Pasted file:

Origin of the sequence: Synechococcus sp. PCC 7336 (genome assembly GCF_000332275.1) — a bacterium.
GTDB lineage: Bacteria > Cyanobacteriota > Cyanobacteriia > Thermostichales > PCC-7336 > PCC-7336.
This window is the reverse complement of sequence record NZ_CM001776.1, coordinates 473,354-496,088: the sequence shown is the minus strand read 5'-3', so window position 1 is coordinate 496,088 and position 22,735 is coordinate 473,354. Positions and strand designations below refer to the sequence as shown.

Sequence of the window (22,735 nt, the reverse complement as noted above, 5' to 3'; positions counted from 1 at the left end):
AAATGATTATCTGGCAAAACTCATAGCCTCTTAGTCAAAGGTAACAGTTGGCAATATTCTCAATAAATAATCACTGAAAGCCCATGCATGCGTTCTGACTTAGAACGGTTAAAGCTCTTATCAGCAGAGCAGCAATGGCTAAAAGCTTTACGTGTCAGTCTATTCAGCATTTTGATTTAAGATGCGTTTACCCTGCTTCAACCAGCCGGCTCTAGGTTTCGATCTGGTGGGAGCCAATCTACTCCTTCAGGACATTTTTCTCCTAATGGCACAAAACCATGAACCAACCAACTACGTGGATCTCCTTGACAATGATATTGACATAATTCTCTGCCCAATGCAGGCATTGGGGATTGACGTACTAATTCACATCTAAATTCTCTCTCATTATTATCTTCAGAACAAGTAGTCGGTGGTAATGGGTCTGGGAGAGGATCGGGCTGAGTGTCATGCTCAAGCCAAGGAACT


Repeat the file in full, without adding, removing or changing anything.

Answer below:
Origin of the sequence: Synechococcus sp. PCC 7336 (genome assembly GCF_000332275.1) — a bacterium.
GTDB lineage: Bacteria > Cyanobacteriota > Cyanobacteriia > Thermostichales > PCC-7336 > PCC-7336.
This window is the reverse complement of sequence record NZ_CM001776.1, coordinates 473,354-496,088: the sequence shown is the minus strand read 5'-3', so window position 1 is coordinate 496,088 and position 22,735 is coordinate 473,354. Positions and strand designations below refer to the sequence as shown.

Sequence of the window (22,735 nt, the reverse complement as noted above, 5' to 3'; positions counted from 1 at the left end):
AAATGATTATCTGGCAAAACTCATAGCCTCTTAGTCAAAGGTAACAGTTGGCAATATTCTCAATAAATAATCACTGAAAGCCCATGCATGCGTTCTGACTTAGAACGGTTAAAGCTCTTATCAGCAGAGCAGCAATGGCTAAAAGCTTTACGTGTCAGTCTATTCAGCATTTTGATTTAAGATGCGTTTACCCTGCTTCAACCAGCCGGCTCTAGGTTTCGATCTGGTGGGAGCCAATCTACTCCTTCAGGACATTTTTCTCCTAATGGCACAAAACCATGAACCAACCAACTACGTGGATCTCCTTGACAATGATATTGACATAATTCTCTGCCCAATGCAGGCATTGGGGATTGACGTACTAATTCACATCTAAATTCTCTCTCATTATTATCTTCAGAACAAGTAGTCGGTGGTAATGGGTCTGGGAGAGGATCGGGCTGAGTGTCATGCTCAAGCCAAGGAACT